With regard to what we can and cannot impact, remember that Israel’s greatest achievements and triumphs (the creation of the state, in-gathering of exiles, victory against overwhelming odds in the wars of 1948 and 1967) all took place before the current alliance with the US came into being in the 1970s.  This is not to diminish the criticality of that alliance for a small nation still targeted by much larger and more powerful enemies.  But it does point out that things tend to go best for the Jews when we count on ourselves, rather than others, and take responsibility for our own history – if for no other reason than our own self-respect.

Out With the Old

After a brief hiatus to deal with some family matters, it’s time to return to the fight, both at Divest This! and now with a weekly column at the incomparable Elder of Ziyon site!

Having missed some comings and goings over the last couple of months, I wanted to take a look at what’s gone on that might impact the fight against BDS which – as all of you reading this should know by now – is simply a propaganda tactic in a multi-faceted global war against the Jewish state.

Starting from the top, the surprising result of last year’s US election is clearly going to have a more  dramatic impact on domestic and international politics than, for example, English teachers deciding not to join an academic boycott.

Given the effort many of us put into fighting on behalf of Israel and the Jewish people, it’s sometimes difficult to admit how little control we have over the most significant factors impacting our struggle.

At the top of the list, global geopolitics – the interplay of state and powerful non-state actors – will always dictate the terms within which our battles play out.  Simply put, if those involved with the decades-long war in the Middle East between kings, dictators and religious fanatics determine that attacking Israel is in their interest, there will be war.  Similarly, if Western governments decide it is in their interests to cater to 50+ Islamic states vs. one Jewish one, then – at best – Israel and its friends will be forced to fight an uphill battle on unfriendly terrain.

Who leads Israel is the second most influential factor over what situations Israel’s supporters will have to deal with.  If you look over Israel’s success (starting with founding of the state, defending it, ingathering exiles and liberalizing and expanding its economy) and failures (notably Oslo and its aftermath – including the unilateral withdrawal from Gaza), these were all actions instigated by Israeli leaders at the time.  Yes, those leaders were responding to pressures generated by the aforementioned geopolitics.  But no amount of outside influence (short of invasion) can impact a democratic society more than choices made by its own government.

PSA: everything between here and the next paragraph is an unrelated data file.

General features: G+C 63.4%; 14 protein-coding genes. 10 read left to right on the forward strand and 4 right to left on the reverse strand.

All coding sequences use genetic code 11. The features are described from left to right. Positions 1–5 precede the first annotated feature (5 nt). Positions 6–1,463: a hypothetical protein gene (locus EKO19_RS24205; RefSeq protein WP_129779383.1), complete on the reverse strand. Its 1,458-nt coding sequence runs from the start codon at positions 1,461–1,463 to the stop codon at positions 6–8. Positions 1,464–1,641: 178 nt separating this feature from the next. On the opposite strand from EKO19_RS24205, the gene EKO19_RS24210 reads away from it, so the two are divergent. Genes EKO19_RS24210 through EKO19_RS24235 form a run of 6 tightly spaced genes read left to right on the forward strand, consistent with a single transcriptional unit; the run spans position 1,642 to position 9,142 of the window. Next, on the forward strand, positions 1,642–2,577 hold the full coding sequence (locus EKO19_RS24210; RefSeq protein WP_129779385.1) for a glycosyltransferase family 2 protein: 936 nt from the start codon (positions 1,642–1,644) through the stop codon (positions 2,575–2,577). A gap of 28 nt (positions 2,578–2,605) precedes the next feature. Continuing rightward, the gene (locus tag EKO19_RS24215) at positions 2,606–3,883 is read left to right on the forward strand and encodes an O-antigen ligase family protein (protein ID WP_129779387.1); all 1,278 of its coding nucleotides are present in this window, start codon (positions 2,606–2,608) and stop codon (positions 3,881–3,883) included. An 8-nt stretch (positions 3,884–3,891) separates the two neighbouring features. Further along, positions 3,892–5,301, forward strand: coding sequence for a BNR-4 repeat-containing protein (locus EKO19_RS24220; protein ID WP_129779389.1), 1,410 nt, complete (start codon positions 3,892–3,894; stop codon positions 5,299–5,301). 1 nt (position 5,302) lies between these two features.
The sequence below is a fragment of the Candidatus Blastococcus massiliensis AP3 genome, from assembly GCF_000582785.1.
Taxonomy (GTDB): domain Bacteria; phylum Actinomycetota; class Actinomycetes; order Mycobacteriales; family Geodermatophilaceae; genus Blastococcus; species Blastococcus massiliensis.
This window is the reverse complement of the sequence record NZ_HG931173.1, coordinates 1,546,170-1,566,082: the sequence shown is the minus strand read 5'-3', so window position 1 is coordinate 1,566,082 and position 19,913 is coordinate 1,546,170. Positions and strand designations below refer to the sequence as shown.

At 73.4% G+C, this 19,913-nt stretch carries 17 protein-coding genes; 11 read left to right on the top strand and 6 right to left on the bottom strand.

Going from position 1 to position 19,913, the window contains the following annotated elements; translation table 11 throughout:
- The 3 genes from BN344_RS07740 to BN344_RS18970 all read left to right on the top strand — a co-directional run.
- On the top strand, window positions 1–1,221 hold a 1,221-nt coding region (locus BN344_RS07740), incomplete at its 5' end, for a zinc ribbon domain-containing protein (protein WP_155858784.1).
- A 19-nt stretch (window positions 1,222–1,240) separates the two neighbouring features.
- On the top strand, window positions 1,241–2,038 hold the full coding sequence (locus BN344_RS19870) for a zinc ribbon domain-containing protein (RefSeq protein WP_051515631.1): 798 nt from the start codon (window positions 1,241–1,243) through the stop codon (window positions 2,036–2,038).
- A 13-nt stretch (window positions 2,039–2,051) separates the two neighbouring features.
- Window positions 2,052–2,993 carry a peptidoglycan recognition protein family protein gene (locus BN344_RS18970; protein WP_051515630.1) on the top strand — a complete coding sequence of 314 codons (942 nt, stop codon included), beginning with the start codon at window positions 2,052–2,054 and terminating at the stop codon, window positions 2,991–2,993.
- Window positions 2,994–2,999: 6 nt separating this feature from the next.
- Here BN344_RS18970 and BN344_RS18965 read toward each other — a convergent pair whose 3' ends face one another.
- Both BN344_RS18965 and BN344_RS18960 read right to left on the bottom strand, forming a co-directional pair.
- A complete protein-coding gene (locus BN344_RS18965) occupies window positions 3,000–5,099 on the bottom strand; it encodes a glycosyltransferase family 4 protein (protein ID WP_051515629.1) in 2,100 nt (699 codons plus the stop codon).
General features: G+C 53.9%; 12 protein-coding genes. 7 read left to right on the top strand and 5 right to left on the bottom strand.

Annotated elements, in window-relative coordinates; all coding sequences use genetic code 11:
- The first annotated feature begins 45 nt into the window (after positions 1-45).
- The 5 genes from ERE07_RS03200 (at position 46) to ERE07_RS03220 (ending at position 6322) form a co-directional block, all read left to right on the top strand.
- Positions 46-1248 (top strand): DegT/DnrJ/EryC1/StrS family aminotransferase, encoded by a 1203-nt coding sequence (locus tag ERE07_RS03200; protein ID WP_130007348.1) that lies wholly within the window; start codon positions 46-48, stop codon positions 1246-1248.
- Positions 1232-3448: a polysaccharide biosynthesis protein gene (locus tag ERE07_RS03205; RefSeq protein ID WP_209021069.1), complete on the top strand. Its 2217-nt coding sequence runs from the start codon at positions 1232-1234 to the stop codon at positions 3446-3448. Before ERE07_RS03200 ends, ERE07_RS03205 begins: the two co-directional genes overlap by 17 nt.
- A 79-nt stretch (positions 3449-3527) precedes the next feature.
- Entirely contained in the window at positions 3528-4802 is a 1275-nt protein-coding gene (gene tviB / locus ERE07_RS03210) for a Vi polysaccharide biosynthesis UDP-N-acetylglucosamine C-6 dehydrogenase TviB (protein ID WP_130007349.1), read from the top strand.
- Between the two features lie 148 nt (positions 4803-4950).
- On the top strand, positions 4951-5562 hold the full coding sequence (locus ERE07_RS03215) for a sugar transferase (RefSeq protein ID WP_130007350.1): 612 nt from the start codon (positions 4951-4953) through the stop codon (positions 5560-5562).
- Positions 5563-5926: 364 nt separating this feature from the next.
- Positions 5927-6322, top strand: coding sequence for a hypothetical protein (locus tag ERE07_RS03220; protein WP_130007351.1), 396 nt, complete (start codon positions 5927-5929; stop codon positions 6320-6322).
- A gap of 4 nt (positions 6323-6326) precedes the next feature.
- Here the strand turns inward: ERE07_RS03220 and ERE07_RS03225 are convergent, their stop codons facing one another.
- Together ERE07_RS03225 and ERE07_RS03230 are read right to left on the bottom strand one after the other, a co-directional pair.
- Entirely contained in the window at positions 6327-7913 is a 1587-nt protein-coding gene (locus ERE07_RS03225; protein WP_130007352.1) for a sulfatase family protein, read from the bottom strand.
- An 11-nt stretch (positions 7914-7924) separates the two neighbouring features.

A close third behind geopolitics and who runs Israel is who runs America.  For a variety of historical reasons, the alliance between Israel and the US has become so vital to the Jewish state that the occupant in the White House can have an outside effect on everything Israel is doing or trying to do.

Fortunately, Israel benefits from strong support from power structures beyond 1600 Pennsylvania Ave, notably Congress, but ultimately the American people.  As we have seen over the last eight years when the US President was hostile to Israeli interests, strong support for the Jewish state from every level below the Executive Branch (down to the man and woman on the street) creates constraints with which even a popular President must contend.

With a handful of days left to go in his presidency, I think it’s fair to accept that those who criticized the soon-to-be ex-President as harboring an ideological dislike of Israel and letting that drive irrational policy choices were right, while those who felt his animus was driven more by incompetence in delicate foreign affairs overall were wrong.  (We won’t bother with those who tried to pretend that Obama’s needless warring on Israel were examples of “tough love” offered by a sincere friend.)

A President unfettered by democratic constraints (as all Presidents are during their lame duck session) provides the opportunity to let the political id run wild.  And given all he could have done (or not done) during his last weeks in office, it is telling indeed that Obama used this period to throw Israel to the jackals at the UN, even at the cost of cementing his reputation as betrayer (not to mention further eroding his own party’s support of and by Jewish Americans and other friends of Israel).

With a week to go, there is still a possibility that the administration will use its last days in office to kick an ally in the face one last time.  Fortunately, much of this can be undone by the incoming President (there are ways, after all, to marginalize the UN that don’t require expending political capital getting it to reverse its most horrendous official pronouncements).

But if the last eight years (really the last eight decades) teach us anything, it is to not count on the occupant of the White House, or anyone else, to solve our problems for us.  And with the keys to the Executive Mansion changing hands in just a few days, it’s worth drawing some lessons from the past that can help us navigate an unpredictable future.